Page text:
Blackhawks News

Chicago Blackhawks’ Week Ahead Is A Last Gasp

By Colin Likas
Mar 19, 2016; Dallas, TX, USA; Dallas Stars center Cody Eakin (20) talks with right wing Patrick Eaves (18) during a time out in the game against the New York Islanders at American Airlines Center. Dallas won 3-0. Mandatory Credit: Tim Heitman-USA TODAY Sports
Mar 19, 2016; Dallas, TX, USA; Dallas Stars center Cody Eakin (20) talks with right wing Patrick Eaves (18) during a time out in the game against the New York Islanders at American Airlines Center. Dallas won 3-0. Mandatory Credit: Tim Heitman-USA TODAY Sports /
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The title of this post may seem a little drastic, but if the Chicago Blackhawks have designs on winning the Central Division, this week is absolutely critical for them. We’ve reach the danger zone of the Blackhawks’ regular season, folks.

The men in the Indian Head managed to break a four-game skid with a 1-0 win over the lowly Winnipeg Jets last Friday, only to turn around and duff one at home against the Minnesota Wild. Yeah, they got a point out of it, but time is running short on claiming any sort of home ice in the playoffs, as the Blackhawks have just nine games remaining. Sure, not many of them are against playoff teams, but we’ve gotten to the point where giving away valuable points is no longer acceptable.

And with that, we arrive at a “last gasp” week for the Blackhawks. If this team’s last gasp is anything like it’s recent performances, we won’t have to sweat too much over the team winning or not winning a division crown. Let’s see what I mean with that by looking at the updated individual stats.

Forwards

Artem Anisimov: 72 games, 19 goals, 19 assists, plus-7 rating, 12 penalty minutes, 112 shots

a-Kyle Baun: 2 games, 0 goals, 0 assists, minus-2 rating, 0 penalty minutes, 1 shot

a-Bryan Bickell: 23 games, 0 goals, 2 assists, minus-4 rating, 2 penalty minutes, 21 shots

d-Phillip Danault: 30 games, 1 goal, 4 assists, minus-3 rating, 6 penalty minutes, 48 shots

d-Marko Dano: 13 games, 1 goal, 1 assist, 0 rating, 2 penalty minutes, 15 shots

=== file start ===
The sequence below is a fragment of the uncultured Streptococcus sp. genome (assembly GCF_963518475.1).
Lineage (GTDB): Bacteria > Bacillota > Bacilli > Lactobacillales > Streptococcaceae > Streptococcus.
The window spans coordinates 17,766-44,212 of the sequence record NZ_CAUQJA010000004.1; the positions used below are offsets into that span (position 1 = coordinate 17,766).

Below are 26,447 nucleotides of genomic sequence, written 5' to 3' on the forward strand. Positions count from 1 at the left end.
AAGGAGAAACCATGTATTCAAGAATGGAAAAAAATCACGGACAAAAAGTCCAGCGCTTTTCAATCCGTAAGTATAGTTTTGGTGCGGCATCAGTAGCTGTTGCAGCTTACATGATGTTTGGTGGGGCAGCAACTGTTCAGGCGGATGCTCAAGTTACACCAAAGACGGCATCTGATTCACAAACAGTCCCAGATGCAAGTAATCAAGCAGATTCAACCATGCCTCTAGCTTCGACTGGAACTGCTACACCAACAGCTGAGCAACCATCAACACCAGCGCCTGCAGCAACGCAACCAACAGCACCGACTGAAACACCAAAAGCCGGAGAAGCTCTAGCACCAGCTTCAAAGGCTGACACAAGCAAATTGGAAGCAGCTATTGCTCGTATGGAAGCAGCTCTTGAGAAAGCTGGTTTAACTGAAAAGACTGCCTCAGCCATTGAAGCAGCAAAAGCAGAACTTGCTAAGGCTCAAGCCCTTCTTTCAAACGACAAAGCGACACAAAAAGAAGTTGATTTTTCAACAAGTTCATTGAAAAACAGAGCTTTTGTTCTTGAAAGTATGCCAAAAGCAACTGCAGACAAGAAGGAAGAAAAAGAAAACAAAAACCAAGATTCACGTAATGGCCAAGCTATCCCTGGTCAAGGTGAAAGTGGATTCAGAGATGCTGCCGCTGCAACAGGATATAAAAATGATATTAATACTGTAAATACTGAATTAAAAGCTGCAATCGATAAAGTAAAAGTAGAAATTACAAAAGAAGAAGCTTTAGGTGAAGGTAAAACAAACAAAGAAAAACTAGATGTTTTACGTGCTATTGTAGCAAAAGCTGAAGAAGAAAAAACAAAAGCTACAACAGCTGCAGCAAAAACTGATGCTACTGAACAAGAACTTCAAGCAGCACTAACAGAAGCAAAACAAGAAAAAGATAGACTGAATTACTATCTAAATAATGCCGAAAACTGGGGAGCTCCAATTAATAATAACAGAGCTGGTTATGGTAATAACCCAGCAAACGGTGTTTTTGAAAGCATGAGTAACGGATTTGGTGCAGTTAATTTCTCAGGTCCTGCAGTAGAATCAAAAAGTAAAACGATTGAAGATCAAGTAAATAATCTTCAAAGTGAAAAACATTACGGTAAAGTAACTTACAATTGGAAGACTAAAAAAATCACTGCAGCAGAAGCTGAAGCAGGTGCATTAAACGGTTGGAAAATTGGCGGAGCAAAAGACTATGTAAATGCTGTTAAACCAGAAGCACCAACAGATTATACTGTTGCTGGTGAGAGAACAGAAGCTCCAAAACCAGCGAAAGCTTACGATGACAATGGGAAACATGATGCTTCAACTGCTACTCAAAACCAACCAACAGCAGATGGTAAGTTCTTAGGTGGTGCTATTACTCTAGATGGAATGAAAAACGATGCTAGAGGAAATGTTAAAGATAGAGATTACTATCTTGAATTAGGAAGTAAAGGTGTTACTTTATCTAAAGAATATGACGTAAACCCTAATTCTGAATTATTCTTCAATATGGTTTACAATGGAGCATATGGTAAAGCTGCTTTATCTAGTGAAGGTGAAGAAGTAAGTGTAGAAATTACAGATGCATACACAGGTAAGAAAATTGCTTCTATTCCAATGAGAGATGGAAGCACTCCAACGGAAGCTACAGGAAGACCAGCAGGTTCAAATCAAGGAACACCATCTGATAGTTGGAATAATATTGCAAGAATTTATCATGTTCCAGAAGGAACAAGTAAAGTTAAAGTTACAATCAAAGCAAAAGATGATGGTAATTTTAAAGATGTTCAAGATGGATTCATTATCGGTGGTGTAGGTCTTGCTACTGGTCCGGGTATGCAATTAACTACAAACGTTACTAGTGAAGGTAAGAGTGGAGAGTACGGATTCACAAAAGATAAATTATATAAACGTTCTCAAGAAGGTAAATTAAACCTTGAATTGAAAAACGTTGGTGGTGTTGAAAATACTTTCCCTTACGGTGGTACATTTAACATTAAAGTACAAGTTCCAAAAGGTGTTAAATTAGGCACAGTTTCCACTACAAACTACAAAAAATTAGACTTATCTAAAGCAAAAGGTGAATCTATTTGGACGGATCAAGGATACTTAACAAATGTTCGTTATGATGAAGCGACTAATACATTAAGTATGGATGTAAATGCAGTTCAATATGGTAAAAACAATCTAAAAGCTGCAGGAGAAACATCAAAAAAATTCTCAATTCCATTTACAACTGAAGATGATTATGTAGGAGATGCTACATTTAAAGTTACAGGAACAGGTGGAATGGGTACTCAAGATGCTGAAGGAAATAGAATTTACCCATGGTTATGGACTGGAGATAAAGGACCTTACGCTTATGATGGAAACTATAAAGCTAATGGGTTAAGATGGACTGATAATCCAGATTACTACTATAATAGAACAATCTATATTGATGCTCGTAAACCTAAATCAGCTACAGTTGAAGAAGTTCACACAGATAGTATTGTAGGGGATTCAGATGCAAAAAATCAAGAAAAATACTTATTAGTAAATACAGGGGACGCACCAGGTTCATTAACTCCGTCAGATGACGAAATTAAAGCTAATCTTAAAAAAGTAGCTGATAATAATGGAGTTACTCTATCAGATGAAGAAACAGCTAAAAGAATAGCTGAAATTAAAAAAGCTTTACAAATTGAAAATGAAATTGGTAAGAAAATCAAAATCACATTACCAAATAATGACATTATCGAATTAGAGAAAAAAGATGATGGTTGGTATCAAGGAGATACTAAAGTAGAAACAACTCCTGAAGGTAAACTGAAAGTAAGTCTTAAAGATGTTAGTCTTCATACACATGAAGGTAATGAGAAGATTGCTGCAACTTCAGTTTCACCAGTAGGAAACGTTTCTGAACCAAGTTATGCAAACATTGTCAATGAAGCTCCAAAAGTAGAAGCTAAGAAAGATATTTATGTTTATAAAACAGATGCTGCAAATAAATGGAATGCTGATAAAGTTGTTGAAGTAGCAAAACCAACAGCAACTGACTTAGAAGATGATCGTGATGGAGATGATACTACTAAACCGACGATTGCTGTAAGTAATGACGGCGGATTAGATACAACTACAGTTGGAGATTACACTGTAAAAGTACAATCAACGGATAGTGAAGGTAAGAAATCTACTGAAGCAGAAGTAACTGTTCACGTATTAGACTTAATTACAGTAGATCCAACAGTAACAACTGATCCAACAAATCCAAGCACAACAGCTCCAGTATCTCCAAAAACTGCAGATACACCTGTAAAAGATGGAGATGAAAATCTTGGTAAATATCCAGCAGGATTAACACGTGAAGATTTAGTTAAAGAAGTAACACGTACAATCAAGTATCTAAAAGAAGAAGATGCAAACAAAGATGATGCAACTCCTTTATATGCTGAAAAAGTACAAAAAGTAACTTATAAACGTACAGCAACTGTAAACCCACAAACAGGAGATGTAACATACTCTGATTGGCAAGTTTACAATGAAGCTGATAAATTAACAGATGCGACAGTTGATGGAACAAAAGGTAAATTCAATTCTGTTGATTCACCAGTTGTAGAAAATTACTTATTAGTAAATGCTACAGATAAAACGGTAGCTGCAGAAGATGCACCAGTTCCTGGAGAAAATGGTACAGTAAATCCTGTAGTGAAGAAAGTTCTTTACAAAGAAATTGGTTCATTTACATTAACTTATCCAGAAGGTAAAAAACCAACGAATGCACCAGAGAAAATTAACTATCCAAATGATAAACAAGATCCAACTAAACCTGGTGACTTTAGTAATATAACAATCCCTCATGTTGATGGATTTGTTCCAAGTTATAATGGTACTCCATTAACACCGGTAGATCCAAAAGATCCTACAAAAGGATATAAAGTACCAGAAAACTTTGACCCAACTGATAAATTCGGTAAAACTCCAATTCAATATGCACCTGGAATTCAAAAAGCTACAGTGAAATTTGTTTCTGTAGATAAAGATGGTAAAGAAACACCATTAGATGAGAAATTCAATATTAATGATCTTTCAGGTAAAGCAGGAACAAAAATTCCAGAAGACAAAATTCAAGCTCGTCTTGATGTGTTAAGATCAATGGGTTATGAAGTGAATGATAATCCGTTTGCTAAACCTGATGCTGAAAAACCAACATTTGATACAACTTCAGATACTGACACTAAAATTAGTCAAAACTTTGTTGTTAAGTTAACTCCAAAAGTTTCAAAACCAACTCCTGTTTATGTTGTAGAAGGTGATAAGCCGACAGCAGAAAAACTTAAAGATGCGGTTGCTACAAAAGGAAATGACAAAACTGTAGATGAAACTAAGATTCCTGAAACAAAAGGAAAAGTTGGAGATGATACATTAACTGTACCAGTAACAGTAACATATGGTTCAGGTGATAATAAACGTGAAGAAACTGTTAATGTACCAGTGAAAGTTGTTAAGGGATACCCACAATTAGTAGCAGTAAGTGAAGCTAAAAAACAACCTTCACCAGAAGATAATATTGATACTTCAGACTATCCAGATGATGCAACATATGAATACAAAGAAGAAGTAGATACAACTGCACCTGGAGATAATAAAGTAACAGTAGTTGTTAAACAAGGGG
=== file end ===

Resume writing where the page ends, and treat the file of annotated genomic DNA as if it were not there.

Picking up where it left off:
Andrew Desjardins: 68 games, 7 goals, 4 assists, minus-7 rating, 30 penalty minutes, 89 shots

Tomas Fleischmann: 10 games, 3 goals, 1 assist, 0 rating, 2 penalty minutes, 11 shots

d-Ryan Garbutt: 42 games, 2 goals, 4 assists, minus-7 rating, 25 penalty minutes, 81 shots

a-Ryan Hartman: 3 games, 0 goals, 1 assist, minus-1 rating, 0 penalty minutes, 3 shots

a-Vincent Hinostroza: 7 games, 0 goals, 0 assists, minus-1 rating, 6 penalty minutes, 6 shots

Marian Hossa: 59 games, 12 goals, 18 assists, plus-9 rating, 22 penalty minutes, 179 shots

Patrick Kane: 73 games, 39 goals, 53 assists, plus-19 rating, 30 penalty minutes, 256 shots

a-Tanner Kero: 17 games, 1 goal, 2 assists, minus-2 rating, 2 penalty minutes, 26 shots

b-Marcus Kruger: 33 games, 0 goals, 1 assist, minus-5 rating, 20 penalty minutes, 39 shots

Andrew Ladd: 10 games, 3 goals, 2 assists, minus-1 rating, 4 penalty minutes, 20 shots

Brandon Mashinter: 36 games, 3 goals, 1 assist, minus-4 rating, 18 penalty minutes, 18 shots

a-Mark McNeill: 1 game, 0 goals, 0 assists, 0 rating, 0 penalty minutes, 0 shots

Artemi Panarin: 71 games, 25 goals, 38 assists, plus-7 rating, 32 penalty minutes, 169 shots

Richard Panik: 24 games, 4 goals, 2 assists, plus-5 rating, 2 penalty minutes, 29 shots

Dennis Rasmussen: 41 games, 4 goals, 4 assists, plus-7 rating, 4 penalty minutes, 40 shots

c-Jiri Sekac: 6 games, 0 goals, 1 assist, minus-1 rating, 2 penalty minutes, 11 shots

Andrew Shaw: 73 games, 12 goals, 20 assists, plus-14 rating, 58 penalty minutes, 142 shots

Teuvo Teravainen: 69 games, 11 goals, 20 assists, 0 rating, 12 penalty minutes, 126 shots

c-Viktor Tikhonov: 11 games, 0 goals, 0 assists, minus-4 rating, 6 penalty minutes, 11 shots

Jonathan Toews: 72 games, 25 goals, 25 assists, plus-17 rating, 50 penalty minutes, 162 shots

Dale Weise: 8 games, 0 goals, 1 assist, plus-2 rating, 2 penalty minutes, 9 shots

Defensemen

d-Trevor Daley: 29 games, 0 goals, 6 assists, plus-1 rating, 8 penalty minutes, 43 shots

Christian Ehrhoff: 5 games, 0 goals, 1 assist, minus-1 rating, 2 penalty minutes, 14 shots

Erik Gustafsson: 35 games, 0 goals, 12 assists, plus-9 rating, 2 penalty minutes, 51 shots

Niklas Hjalmarsson: 73 games, 2 goals, 19 assists, plus-11 rating, 32 penalty minutes, 73 shots

Duncan Keith: 63 games, 9 goals, 34 assists, plus-13 rating, 16 penalty minutes, 120 shots

Michal Rozsival: 43 games, 1 goal, 9 assists, plus-3 rating, 31 penalty minutes, 38 shots

a-David Rundblad: 9 games, 0 goals, 2 assists, minus-2 rating, 6 penalty minutes, 13 shots

d-Rob Scuderi: 17 games, 0 goals, 0 assists, minus-6 rating, 0 penalty minutes, 14 shots